King Fisher, rancher, outlaw, and lawman, was born in Collin County in 1854, the son of Joby and Lucinda (Warren) Fisher. Just before the Civil War the family moved to Florence, Williamson County. In 1869 Fisher was accused of stealing a horse after he borrowed it without telling the owner. He was arrested by a posse but reportedly escaped with the help of the horse's owner, who had decided not to press charges. Fisher made his way to Goliad, where he was arrested again, this time for housebreaking, and sent to prison. After being pardoned four months later, he moved to Dimmit County and established a ranch on Pendencia Creek. The region, known as the Nueces Strip, was a lawless area, where cattle rustling was the major industry. Fisher, relying on both patronage and intimidation, quickly established himself as one of the leaders of the Strip, and his ranch became a haven for drifters, criminals, and rustlers in the region. He was an imposing figure, once described by Texas Ranger N. A. Jennings as wearing an ornamented Mexican sombrero, a black Mexican jacket embroidered with gold, a crimson sash, and boots, with two silver-plated, ivory-handled revolvers swinging from his belt. In the section where he reigned, Fisher was feared and respected. A certain road branch bore the sign: "This is King Fisher's road. Take the other." Fisher reportedly placed the sign to distinguish between his private road and the public road, but many at the time viewed it as evidence of the extent of Fisher's power and control.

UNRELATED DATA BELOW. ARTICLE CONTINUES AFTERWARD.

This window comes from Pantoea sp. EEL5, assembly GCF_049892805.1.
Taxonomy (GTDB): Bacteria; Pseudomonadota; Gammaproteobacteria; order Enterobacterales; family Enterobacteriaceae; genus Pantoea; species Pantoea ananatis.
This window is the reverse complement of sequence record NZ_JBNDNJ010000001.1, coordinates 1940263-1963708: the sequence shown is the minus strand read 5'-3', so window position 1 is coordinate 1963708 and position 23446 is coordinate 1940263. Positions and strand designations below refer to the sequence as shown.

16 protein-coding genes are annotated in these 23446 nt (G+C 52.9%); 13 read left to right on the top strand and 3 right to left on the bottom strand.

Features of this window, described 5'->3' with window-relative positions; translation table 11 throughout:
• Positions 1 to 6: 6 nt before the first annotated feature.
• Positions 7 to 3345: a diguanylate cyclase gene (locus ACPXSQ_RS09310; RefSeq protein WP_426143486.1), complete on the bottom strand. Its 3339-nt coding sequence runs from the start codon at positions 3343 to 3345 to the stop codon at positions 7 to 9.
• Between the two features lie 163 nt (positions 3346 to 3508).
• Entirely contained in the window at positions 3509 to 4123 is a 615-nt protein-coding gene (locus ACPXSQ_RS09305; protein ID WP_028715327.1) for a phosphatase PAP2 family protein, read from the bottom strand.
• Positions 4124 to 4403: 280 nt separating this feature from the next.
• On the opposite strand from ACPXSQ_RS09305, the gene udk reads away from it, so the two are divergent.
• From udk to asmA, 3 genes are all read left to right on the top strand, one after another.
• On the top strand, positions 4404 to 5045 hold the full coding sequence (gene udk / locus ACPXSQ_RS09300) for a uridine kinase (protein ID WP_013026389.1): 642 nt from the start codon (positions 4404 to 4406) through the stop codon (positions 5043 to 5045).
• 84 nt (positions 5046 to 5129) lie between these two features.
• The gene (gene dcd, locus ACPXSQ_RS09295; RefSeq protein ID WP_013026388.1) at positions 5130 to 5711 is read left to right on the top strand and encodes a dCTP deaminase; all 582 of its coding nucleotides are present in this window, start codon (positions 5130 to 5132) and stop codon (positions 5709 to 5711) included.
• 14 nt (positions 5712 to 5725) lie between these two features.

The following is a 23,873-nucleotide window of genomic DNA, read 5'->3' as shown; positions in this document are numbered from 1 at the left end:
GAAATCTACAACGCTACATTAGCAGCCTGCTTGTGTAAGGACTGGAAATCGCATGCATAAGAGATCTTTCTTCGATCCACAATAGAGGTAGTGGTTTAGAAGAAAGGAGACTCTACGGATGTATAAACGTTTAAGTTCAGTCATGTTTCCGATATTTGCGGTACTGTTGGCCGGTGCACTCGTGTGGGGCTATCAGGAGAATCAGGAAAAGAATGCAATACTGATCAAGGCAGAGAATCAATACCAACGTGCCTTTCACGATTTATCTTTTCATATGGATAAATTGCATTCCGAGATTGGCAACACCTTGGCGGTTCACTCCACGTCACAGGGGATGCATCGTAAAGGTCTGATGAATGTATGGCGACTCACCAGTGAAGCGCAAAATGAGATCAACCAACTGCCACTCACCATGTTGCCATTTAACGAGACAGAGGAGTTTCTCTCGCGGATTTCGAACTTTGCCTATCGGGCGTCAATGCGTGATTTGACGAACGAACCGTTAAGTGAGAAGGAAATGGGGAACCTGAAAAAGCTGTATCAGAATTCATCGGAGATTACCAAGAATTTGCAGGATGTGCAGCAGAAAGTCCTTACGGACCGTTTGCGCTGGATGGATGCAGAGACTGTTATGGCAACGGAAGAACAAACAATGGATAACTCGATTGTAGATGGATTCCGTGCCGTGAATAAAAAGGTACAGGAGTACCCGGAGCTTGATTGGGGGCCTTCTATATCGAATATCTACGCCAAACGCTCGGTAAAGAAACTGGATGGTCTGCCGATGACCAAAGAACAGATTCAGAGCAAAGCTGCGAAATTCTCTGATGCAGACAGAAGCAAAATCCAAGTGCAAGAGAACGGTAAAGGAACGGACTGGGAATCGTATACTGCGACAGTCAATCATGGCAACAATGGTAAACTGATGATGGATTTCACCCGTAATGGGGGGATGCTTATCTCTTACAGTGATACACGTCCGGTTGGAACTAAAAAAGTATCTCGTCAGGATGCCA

In addition to operating his ranch, Fisher was evidently engaged in cattle rustling in Texas and Mexico, and his escapades led more than once to violence. He was arrested at various times by the famous Texas Ranger captain Leander McNelly and his successor Lee Hall. Charged with murder and horse and cattle theft, he managed to avoid conviction, but his legal ordeals took their toll, and Fisher decided to live a quieter life. He married in April 1876 and later bought a ranch near Eagle Pass. In 1881 he was appointed deputy sheriff of Uvalde County. He became acting sheriff in 1883 after the sheriff was indicted. He turned out to be an efficient and popular lawman and made plans to run for the office in 1884. But on the night of March 11, 1884, in the Vaudeville Variety Theater in San Antonio, Fisher and his companion, noted gunman Ben Thompson, were involved in a shootout brought on by a quarrel between Thompson and the theater's owners. Both Fisher and Thompson were killed in the melee.
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George Durham, Taming the Nueces Strip: The Story of McNelly's Rangers (Austin: University of Texas Press, 1962). Ovie Clark Fisher and Jeff C. Davis, King Fisher: His Life and Times (Norman: University of Oklahoma Press, 1966).
Law, Law Enforcement, and Outlaws
Outlaws, Criminals, Prostitutes, Gamblers, and Rebels
Ranching and Cowboys
Ranchers and Cattlemen
The following, adapted from the Chicago Manual of Style, 15th edition, is the preferred citation for this entry.
“Fisher, John King,”
Handbook of Texas Online,
accessed August 15, 2022,
Published by the Texas State Historical Association.
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